373. #
  374. # WARNING: If using the ':=' operator with a multi-valued LDAP
  375. # attribute, all instances of the attribute will be removed and
  376. # replaced with a single attribute.
  377. accounting {
  378. reference = "%{tolower:type.%{Acct-Status-Type}}"
  379.  
  380. type {
  381. start {
  382. update {
  383. description := "Online at %S"
  384. }
  385. }
  386.  
  387. interim-update {
  388. update {
  389. description := "Last seen at %S"
  390. }
  391. }
  392.  
  393. stop {
  394. update {
  395. description := "Offline at %S"
  396. }
  397. }
  398. }
  399. }
  400.  
  401. #
  402. # Post-Auth can modify LDAP objects too
  403. #
  404. post-auth {
  405. update {
  406. description := "Authenticated at %S"
  407. }
  408. }
  409.  
  410. #
  411. # LDAP connection-specific options.
  412. #
  413. # These options set timeouts, keep-alives, etc. for the connections.
  414. #
  415. options {
  416. # Control under which situations aliases are followed.
  417. # May be one of 'never', 'searching', 'finding' or 'always'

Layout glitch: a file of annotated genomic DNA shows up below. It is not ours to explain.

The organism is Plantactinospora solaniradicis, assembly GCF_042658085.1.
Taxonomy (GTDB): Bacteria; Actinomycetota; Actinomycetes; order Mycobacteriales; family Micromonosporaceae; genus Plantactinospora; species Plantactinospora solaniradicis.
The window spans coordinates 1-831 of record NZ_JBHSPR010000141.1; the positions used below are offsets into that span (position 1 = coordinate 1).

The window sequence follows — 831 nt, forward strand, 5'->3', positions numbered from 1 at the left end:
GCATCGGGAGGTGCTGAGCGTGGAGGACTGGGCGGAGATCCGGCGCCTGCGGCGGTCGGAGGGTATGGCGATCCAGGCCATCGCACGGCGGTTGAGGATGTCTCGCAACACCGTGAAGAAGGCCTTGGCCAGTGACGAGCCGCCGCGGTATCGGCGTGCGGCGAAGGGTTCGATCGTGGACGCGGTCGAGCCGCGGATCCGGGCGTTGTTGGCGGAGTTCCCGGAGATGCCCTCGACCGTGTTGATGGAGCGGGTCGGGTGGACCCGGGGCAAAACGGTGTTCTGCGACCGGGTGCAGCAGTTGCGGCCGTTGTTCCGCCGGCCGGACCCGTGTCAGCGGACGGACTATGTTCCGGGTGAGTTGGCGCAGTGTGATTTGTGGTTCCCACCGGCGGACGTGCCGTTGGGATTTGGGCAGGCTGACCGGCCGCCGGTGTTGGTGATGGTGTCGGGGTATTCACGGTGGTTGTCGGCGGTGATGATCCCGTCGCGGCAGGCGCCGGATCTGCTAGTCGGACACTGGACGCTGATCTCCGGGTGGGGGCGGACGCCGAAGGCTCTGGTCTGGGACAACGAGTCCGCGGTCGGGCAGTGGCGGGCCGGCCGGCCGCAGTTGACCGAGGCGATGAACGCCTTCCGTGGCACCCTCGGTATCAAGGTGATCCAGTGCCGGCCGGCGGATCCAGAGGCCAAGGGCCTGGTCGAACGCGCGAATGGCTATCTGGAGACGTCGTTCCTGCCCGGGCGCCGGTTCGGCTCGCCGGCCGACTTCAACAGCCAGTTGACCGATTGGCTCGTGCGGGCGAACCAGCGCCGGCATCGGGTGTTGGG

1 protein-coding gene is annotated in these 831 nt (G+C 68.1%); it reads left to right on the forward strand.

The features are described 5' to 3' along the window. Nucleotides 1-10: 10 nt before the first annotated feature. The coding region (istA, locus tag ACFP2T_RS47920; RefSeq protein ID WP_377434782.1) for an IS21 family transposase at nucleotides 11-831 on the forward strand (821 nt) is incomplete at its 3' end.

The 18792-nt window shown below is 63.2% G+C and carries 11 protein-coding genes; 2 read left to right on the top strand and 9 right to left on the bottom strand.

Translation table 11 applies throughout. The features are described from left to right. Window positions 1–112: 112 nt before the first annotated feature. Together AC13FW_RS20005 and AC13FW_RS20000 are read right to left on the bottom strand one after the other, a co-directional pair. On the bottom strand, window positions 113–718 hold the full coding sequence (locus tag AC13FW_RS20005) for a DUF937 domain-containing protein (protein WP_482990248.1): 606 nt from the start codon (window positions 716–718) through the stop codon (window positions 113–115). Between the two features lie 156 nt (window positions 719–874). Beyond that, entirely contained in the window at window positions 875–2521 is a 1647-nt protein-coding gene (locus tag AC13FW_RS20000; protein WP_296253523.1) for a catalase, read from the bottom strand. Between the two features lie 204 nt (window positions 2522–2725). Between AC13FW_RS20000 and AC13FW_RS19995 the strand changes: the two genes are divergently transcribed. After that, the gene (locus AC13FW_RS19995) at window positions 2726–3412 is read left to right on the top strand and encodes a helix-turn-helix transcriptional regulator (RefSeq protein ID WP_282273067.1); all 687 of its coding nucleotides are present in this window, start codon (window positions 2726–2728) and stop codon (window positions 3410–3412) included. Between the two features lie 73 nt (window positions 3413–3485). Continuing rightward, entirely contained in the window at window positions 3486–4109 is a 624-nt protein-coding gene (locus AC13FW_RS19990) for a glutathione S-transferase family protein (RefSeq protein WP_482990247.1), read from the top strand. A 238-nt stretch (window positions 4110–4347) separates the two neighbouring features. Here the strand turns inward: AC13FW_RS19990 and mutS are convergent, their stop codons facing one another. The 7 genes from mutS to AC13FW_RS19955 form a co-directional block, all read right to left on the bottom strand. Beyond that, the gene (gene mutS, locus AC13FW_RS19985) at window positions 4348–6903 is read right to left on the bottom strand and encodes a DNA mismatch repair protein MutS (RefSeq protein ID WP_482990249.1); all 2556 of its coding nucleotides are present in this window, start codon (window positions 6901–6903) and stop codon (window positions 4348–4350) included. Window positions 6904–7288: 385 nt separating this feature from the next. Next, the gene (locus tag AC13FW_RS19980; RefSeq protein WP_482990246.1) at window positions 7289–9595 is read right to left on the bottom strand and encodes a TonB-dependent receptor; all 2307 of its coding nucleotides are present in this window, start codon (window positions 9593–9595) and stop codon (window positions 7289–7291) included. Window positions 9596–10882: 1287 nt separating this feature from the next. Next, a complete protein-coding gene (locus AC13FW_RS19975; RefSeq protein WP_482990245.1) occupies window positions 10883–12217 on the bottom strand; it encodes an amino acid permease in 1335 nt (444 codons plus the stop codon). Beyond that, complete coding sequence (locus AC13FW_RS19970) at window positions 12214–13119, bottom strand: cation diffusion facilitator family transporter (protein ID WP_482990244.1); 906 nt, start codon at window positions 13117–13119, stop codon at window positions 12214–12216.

418. # default: libldap's default which is usually 'never'.
  419. #
  420. # LDAP_OPT_DEREF is set to this value.
  421. # dereference = 'always'
  422.  
  423. #
  424. # The following two configuration items control whether the
  425. # server follows references returned by LDAP directory.
  426. # They are mostly for Active Directory compatibility.
  427. # If you set these to 'no', then searches will likely return
  428. # 'operations error', instead of a useful result.
  429. #
  430. chase_referrals = no
  431. rebind = yes
  432.  
  433. # Seconds to wait for LDAP query to finish. default: 20
  434. res_timeout = 10
  435.  
  436. # Seconds LDAP server has to process the query (server-side
  437. # time limit). default: 20
  438. #
  439. # LDAP_OPT_TIMELIMIT is set to this value.
  440. srv_timelimit = 3
  441.  
  442. # Seconds to wait for response of the server. (network
  443. # failures) default: 10
  444. #
  445. # LDAP_OPT_NETWORK_TIMEOUT is set to this value.
  446. net_timeout = 1
  447.  
  448. # LDAP_OPT_X_KEEPALIVE_IDLE
  449. idle = 60
  450.  
  451. # LDAP_OPT_X_KEEPALIVE_PROBES
  452. probes = 3
  453.  
  454. # LDAP_OPT_X_KEEPALIVE_INTERVAL